2011-10-28 Shed Foundation Pour

  Shortly after 7, Manuel of Five Stars Pumping, arrived with the pump and set up.

  Around 7:30, the truck, from Shamrock Materials in Petaluma, about 5 minutes away, showed up.

    We all stood around watching do his magic, swinging around that hose full of concrete like it was a garden hose.

  While the truck continued to feed the pump.

  Manny poured the footings first, while Loren (my neighbor, and owner of Blue Moon Building) and Aldo (his assistant, who was obviously still learning) shook the rebar and banged on the outside of the forms to work the bubbles out of the sides of the concrete.

  And as we almost got around to the end of the footings, we ran the first truck, 9 yards, dry.

We debated for a bit, measured how much we thought we needed, said "6½ yards", and then at the last minute said "let's buy an extra half yard, just in case".

So we stood around waiting for the next truck, which finally arrived (with the same driver, whose name I forget). Meanwhile, Loren, sensing that I was feeling like I had nothing to do, handed me a rake and said "when we're screeding the concrete, you pull out the big lumps with the rake, make sure we don't get too much piled up behind the concrete."

I grabbed the rake, stepped into the forms, and Manny said "you only need to do that if the pump operator screws up. You won't need it." Sure enough, I didn't.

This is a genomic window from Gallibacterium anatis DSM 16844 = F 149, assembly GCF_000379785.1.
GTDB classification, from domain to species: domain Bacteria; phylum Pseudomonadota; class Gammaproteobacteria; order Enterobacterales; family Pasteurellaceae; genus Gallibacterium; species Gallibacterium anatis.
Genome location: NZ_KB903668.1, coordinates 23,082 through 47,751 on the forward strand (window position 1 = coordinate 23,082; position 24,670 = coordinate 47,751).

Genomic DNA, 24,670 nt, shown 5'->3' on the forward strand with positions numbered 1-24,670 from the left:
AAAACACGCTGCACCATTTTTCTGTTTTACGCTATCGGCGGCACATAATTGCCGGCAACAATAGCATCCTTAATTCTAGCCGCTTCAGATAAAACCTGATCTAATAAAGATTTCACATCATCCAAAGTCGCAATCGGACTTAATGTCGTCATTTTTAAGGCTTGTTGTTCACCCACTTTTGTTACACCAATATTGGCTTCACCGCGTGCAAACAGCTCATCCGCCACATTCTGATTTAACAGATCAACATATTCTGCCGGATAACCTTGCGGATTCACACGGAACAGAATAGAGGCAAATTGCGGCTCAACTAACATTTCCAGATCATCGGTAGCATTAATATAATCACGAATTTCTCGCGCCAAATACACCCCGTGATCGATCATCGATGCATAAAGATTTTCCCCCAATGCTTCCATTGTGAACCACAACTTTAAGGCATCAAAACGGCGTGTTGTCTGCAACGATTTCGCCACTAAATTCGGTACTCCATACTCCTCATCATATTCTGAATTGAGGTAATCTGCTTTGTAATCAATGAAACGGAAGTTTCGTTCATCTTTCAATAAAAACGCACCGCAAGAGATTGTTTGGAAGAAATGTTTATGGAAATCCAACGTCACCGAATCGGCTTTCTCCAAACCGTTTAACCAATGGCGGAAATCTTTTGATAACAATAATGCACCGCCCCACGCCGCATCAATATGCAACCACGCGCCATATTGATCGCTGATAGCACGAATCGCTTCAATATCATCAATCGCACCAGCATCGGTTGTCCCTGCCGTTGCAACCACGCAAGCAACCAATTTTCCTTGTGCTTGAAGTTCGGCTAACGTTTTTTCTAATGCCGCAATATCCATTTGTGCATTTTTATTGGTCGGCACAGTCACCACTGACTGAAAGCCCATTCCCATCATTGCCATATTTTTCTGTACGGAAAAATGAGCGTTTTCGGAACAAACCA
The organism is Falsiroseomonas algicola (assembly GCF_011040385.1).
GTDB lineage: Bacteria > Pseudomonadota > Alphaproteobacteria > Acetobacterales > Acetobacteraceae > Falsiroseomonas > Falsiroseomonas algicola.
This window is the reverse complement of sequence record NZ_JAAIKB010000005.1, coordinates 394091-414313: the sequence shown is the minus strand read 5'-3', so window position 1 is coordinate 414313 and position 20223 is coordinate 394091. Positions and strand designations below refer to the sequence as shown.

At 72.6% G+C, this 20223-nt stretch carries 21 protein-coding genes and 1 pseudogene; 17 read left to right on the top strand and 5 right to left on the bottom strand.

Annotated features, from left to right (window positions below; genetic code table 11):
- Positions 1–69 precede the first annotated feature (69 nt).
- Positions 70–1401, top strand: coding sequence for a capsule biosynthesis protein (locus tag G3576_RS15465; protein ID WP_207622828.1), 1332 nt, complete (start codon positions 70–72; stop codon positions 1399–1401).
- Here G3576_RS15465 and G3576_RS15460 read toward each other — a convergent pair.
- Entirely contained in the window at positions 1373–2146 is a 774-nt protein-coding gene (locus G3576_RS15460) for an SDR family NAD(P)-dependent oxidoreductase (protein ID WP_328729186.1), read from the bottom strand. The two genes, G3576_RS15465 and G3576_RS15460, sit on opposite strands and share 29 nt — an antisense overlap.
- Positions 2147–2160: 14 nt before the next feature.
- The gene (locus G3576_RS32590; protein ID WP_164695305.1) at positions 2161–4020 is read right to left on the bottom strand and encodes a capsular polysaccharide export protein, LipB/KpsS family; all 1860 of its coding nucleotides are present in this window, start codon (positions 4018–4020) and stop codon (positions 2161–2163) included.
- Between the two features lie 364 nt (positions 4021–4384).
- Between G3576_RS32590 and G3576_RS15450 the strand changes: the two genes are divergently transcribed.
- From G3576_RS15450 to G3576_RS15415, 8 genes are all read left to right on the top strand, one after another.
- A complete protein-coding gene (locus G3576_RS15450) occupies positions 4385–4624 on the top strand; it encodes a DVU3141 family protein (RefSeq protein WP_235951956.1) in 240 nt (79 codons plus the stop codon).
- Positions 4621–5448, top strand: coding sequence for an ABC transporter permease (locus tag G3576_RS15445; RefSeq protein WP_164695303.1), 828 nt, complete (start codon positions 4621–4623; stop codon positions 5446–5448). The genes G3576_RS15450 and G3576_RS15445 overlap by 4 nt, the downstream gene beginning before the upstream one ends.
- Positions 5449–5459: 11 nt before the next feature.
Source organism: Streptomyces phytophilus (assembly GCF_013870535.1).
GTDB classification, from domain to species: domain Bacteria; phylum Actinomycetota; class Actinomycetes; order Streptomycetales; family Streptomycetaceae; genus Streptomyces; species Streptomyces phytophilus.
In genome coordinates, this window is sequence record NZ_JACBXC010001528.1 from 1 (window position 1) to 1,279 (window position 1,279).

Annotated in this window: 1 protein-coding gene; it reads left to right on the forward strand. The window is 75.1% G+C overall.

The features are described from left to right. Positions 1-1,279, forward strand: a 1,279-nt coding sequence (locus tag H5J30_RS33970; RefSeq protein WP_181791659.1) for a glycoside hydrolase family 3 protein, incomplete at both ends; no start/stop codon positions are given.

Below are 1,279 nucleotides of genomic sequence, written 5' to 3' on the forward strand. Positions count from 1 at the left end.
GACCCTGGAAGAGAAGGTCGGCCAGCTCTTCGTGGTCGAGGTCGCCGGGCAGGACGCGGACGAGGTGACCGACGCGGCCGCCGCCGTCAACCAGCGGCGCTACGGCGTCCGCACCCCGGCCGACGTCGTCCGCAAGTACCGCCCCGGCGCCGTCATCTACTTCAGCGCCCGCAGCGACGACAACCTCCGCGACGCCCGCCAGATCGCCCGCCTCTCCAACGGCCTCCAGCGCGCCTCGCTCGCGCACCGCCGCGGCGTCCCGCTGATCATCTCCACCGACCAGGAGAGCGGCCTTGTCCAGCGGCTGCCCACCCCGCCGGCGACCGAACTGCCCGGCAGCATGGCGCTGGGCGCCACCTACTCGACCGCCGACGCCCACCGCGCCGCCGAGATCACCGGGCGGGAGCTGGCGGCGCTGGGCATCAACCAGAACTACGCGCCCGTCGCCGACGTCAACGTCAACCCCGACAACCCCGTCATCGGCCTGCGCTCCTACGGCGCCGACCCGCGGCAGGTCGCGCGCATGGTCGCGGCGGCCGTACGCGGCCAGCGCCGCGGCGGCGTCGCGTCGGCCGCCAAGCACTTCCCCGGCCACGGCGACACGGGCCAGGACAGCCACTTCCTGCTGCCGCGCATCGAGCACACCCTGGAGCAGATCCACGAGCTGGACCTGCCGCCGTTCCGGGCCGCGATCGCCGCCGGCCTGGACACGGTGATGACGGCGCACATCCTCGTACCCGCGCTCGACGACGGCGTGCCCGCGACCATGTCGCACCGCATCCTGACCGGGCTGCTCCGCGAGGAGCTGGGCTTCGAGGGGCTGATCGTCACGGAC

Just a picture of Manny's truck so I had all of his numbers in one place:


Then we started finishing. Loren ran a float over the concrete, to give a basic smoothness:


And then we sat around and waited for it to start to set. Once Loren and Aldo started to actually surface it, running over the concrete with a magnesium trowel to push down the gravel and bring up the cemen t, and then a steel trowel to actually put the finish on it, all of the little variations were visible, so they worked the hole space flat.


We ended up with half a yard left over.

And this is cutting in the gap so that when the concrete cracks it'll crack down this line.


After several passes of finishing, we decided it was done.


Final damage: bought 16 yards, poured 15.5 yards. $350 for the pump, a little over $2.2k for the concrete, I haven't gotten Loren's invoice yet. If I included the $450 or so for the rebar and materials, looking back on it, it may have been a good idea to go for the $5.5k that I got quoted to do the whole thing. On the other hand, I know that the footings are all at least 18" wide, 20+" deep, the surface of the slab is at least 6" thick, and the rebar is tied at every joint and at 1' centers.

Category: Dan Lyke life Category: Workshop Category: 10 Mission